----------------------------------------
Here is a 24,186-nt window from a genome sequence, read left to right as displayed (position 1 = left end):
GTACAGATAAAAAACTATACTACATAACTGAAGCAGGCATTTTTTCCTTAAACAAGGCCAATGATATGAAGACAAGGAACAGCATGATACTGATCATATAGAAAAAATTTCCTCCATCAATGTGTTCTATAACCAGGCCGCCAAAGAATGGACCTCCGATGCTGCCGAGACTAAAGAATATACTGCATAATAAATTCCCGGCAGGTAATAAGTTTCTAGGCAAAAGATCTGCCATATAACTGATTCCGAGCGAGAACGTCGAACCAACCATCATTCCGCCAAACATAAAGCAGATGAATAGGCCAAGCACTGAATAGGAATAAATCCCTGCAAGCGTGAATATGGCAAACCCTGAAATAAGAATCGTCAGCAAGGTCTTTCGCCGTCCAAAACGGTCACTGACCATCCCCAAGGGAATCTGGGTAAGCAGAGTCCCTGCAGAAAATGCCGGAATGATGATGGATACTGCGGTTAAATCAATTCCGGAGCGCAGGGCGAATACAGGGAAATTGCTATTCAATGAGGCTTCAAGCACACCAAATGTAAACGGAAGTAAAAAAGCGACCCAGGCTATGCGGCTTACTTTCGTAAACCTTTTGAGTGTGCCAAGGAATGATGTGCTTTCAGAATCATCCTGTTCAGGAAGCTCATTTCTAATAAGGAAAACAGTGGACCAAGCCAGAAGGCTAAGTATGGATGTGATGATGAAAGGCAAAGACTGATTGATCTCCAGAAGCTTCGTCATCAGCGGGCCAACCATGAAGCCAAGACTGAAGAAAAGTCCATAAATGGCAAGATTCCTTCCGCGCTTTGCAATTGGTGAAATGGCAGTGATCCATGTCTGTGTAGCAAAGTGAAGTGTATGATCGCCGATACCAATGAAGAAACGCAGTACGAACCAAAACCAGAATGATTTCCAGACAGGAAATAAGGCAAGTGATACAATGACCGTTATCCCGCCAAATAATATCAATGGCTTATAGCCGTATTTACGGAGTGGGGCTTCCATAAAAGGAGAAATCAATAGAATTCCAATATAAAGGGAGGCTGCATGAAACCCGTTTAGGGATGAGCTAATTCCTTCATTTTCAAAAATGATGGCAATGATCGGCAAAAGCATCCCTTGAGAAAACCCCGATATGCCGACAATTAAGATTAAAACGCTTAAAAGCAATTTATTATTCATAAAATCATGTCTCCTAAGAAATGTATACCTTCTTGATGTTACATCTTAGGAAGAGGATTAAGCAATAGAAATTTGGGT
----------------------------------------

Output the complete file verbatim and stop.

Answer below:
Here is a 24,186-nt window from a genome sequence, read left to right as displayed (position 1 = left end):
GTACAGATAAAAAACTATACTACATAACTGAAGCAGGCATTTTTTCCTTAAACAAGGCCAATGATATGAAGACAAGGAACAGCATGATACTGATCATATAGAAAAAATTTCCTCCATCAATGTGTTCTATAACCAGGCCGCCAAAGAATGGACCTCCGATGCTGCCGAGACTAAAGAATATACTGCATAATAAATTCCCGGCAGGTAATAAGTTTCTAGGCAAAAGATCTGCCATATAACTGATTCCGAGCGAGAACGTCGAACCAACCATCATTCCGCCAAACATAAAGCAGATGAATAGGCCAAGCACTGAATAGGAATAAATCCCTGCAAGCGTGAATATGGCAAACCCTGAAATAAGAATCGTCAGCAAGGTCTTTCGCCGTCCAAAACGGTCACTGACCATCCCCAAGGGAATCTGGGTAAGCAGAGTCCCTGCAGAAAATGCCGGAATGATGATGGATACTGCGGTTAAATCAATTCCGGAGCGCAGGGCGAATACAGGGAAATTGCTATTCAATGAGGCTTCAAGCACACCAAATGTAAACGGAAGTAAAAAAGCGACCCAGGCTATGCGGCTTACTTTCGTAAACCTTTTGAGTGTGCCAAGGAATGATGTGCTTTCAGAATCATCCTGTTCAGGAAGCTCATTTCTAATAAGGAAAACAGTGGACCAAGCCAGAAGGCTAAGTATGGATGTGATGATGAAAGGCAAAGACTGATTGATCTCCAGAAGCTTCGTCATCAGCGGGCCAACCATGAAGCCAAGACTGAAGAAAAGTCCATAAATGGCAAGATTCCTTCCGCGCTTTGCAATTGGTGAAATGGCAGTGATCCATGTCTGTGTAGCAAAGTGAAGTGTATGATCGCCGATACCAATGAAGAAACGCAGTACGAACCAAAACCAGAATGATTTCCAGACAGGAAATAAGGCAAGTGATACAATGACCGTTATCCCGCCAAATAATATCAATGGCTTATAGCCGTATTTACGGAGTGGGGCTTCCATAAAAGGAGAAATCAATAGAATTCCAATATAAAGGGAGGCTGCATGAAACCCGTTTAGGGATGAGCTAATTCCTTCATTTTCAAAAATGATGGCAATGATCGGCAAAAGCATCCCTTGAGAAAACCCCGATATGCCGACAATTAAGATTAAAACGCTTAAAAGCAATTTATTATTCATAAAATCATGTCTCCTAAGAAATGTATACCTTCTTGATGTTACATCTTAGGAAGAGGATTAAGCAATAGAAATTTGGGT